June 23, 2021

The Role of Social Influence in Enforcing Tax Compliance: Experimental Evidence from Nigeria

Economic development is linked with increased state capacity including the ability to mobilise domestic tax resources. For many developing countries, high levels of informality are a major constraint in this regard. Yet, economic incentives like changing the tax rate or increasing the filling and audit rate can be ineffective in a highly informal economic structure.

In this paper, we explore possible roles for behavioural interventions such as sharing information about peers’ tax behaviour to engineer higher tax compliance. Based on an artefactual field experiment among own account workers in Nigeria, we find that information interventions can play an important role in ensuring tax compliance.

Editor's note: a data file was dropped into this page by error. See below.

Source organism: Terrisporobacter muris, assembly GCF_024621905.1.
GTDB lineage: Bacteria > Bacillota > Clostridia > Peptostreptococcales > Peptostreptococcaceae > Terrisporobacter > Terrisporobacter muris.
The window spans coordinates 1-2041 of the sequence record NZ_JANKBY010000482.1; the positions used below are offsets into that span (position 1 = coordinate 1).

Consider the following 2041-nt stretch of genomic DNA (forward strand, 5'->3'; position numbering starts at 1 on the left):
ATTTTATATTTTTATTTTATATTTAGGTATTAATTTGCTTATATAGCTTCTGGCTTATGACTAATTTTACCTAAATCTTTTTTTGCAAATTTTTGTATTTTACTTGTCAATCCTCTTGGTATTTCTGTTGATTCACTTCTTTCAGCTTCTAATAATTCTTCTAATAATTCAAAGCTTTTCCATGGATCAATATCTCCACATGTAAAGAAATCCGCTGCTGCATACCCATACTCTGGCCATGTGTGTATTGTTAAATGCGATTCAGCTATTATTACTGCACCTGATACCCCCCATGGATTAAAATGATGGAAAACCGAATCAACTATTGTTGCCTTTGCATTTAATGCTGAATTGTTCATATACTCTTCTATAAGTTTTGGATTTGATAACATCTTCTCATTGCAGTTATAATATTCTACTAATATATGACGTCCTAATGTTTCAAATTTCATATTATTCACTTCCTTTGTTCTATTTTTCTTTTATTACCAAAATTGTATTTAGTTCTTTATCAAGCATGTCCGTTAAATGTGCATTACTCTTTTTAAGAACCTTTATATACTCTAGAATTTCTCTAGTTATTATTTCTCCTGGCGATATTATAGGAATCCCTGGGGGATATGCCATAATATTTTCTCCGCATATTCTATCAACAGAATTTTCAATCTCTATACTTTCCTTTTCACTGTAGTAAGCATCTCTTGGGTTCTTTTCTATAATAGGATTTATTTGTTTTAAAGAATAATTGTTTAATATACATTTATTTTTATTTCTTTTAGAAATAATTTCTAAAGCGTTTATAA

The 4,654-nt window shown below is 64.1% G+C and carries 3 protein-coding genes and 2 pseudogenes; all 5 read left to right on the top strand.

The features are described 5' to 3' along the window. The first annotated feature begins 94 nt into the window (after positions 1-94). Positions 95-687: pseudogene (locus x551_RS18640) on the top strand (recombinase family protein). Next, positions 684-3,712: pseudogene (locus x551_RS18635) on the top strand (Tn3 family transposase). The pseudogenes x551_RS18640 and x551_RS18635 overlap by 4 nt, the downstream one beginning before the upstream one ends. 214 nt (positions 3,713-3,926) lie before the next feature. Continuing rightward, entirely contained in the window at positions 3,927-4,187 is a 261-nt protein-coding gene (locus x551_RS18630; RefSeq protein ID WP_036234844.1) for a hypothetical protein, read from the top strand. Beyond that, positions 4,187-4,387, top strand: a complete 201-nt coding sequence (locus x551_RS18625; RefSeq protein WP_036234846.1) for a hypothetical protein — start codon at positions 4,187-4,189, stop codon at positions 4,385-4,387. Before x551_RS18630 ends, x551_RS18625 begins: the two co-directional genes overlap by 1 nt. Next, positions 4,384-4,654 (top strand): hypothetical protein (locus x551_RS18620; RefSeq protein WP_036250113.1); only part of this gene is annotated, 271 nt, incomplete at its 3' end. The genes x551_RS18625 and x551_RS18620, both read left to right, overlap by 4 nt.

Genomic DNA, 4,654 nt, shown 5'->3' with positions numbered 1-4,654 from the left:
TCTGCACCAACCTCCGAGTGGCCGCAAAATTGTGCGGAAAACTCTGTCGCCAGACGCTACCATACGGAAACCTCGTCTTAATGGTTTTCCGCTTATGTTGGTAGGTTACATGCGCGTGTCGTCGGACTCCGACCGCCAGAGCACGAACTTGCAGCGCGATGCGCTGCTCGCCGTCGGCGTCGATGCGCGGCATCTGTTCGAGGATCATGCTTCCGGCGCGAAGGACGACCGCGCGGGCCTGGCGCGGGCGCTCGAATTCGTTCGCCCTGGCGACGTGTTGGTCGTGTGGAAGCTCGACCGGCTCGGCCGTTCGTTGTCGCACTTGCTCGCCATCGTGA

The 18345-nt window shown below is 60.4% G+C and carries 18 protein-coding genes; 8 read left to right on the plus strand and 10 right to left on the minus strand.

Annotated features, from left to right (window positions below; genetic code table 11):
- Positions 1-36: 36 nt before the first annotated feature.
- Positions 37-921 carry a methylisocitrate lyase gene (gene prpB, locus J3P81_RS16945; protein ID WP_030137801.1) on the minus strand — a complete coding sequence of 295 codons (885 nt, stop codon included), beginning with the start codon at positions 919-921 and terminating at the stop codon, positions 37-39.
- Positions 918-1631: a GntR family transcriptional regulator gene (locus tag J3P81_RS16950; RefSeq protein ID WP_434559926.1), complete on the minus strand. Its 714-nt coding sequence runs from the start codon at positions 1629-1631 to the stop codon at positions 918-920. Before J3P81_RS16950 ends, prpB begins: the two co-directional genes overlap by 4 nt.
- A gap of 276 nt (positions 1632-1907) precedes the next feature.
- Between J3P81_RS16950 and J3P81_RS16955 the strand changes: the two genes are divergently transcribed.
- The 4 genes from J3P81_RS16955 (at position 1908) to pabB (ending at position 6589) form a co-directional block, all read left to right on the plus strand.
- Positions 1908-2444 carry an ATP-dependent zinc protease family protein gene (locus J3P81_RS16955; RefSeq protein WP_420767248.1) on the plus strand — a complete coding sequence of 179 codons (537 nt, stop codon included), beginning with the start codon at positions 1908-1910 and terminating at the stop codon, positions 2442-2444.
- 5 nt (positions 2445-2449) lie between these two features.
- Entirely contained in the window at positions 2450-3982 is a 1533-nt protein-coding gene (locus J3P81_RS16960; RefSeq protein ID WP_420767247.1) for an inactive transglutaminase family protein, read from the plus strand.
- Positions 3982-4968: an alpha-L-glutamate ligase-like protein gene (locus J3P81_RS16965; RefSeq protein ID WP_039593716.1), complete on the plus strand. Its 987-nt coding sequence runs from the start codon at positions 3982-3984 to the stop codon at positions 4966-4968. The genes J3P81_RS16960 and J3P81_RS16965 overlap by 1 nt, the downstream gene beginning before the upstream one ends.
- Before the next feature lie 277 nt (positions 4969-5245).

Specifically, targeting information around what people can directly observe can be a way to improve tax compliance. Providing information on punishment or good practices that appeal to feelings of morality yields higher tax compliance.

DOWNLOAD FULL PAPER




Related

 

Testing The Impact Of Foreign Aid And Aid Uncertainty On Private Investment In West Africa

The paper examines the impact of foreign aid on private investment in West Africa and whether multilateral and bilateral aid affects private investment differently.

Analysis Of Bilateral Trade In UEMOA The Implications Of Trade Effects

The paper examines the implications of trade effects in bilateral trade drawing evidence from West African Monetary and Economic Union (UEMOA). It also discusses the importance of political stability to trade in ECOWAS countries.